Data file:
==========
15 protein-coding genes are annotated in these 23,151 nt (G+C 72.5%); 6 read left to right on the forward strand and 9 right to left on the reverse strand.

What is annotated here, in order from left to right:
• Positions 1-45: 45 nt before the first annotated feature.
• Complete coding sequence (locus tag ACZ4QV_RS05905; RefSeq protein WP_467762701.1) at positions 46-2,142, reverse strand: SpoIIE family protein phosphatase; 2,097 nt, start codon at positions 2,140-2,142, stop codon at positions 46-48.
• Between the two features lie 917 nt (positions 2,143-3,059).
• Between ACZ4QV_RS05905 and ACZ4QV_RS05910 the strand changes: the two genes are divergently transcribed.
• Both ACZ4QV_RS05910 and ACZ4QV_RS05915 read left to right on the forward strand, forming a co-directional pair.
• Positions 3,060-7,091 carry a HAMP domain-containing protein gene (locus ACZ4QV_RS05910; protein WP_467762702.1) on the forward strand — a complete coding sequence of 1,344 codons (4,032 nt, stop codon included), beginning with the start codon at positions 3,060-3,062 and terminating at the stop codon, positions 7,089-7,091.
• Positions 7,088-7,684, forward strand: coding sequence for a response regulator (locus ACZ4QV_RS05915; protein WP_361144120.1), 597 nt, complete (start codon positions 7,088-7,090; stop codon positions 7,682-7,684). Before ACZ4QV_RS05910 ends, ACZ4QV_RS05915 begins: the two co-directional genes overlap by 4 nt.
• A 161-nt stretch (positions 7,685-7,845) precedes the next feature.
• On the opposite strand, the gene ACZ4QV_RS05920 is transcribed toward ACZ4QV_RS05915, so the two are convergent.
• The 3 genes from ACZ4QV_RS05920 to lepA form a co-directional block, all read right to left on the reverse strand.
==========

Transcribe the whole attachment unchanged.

15 protein-coding genes are annotated in these 23,151 nt (G+C 72.5%); 6 read left to right on the forward strand and 9 right to left on the reverse strand.

What is annotated here, in order from left to right:
• Positions 1-45: 45 nt before the first annotated feature.
• Complete coding sequence (locus tag ACZ4QV_RS05905; RefSeq protein WP_467762701.1) at positions 46-2,142, reverse strand: SpoIIE family protein phosphatase; 2,097 nt, start codon at positions 2,140-2,142, stop codon at positions 46-48.
• Between the two features lie 917 nt (positions 2,143-3,059).
• Between ACZ4QV_RS05905 and ACZ4QV_RS05910 the strand changes: the two genes are divergently transcribed.
• Both ACZ4QV_RS05910 and ACZ4QV_RS05915 read left to right on the forward strand, forming a co-directional pair.
• Positions 3,060-7,091 carry a HAMP domain-containing protein gene (locus ACZ4QV_RS05910; protein WP_467762702.1) on the forward strand — a complete coding sequence of 1,344 codons (4,032 nt, stop codon included), beginning with the start codon at positions 3,060-3,062 and terminating at the stop codon, positions 7,089-7,091.
• Positions 7,088-7,684, forward strand: coding sequence for a response regulator (locus ACZ4QV_RS05915; protein WP_361144120.1), 597 nt, complete (start codon positions 7,088-7,090; stop codon positions 7,682-7,684). Before ACZ4QV_RS05910 ends, ACZ4QV_RS05915 begins: the two co-directional genes overlap by 4 nt.
• A 161-nt stretch (positions 7,685-7,845) precedes the next feature.
• On the opposite strand, the gene ACZ4QV_RS05920 is transcribed toward ACZ4QV_RS05915, so the two are convergent.
• The 3 genes from ACZ4QV_RS05920 to lepA form a co-directional block, all read right to left on the reverse strand.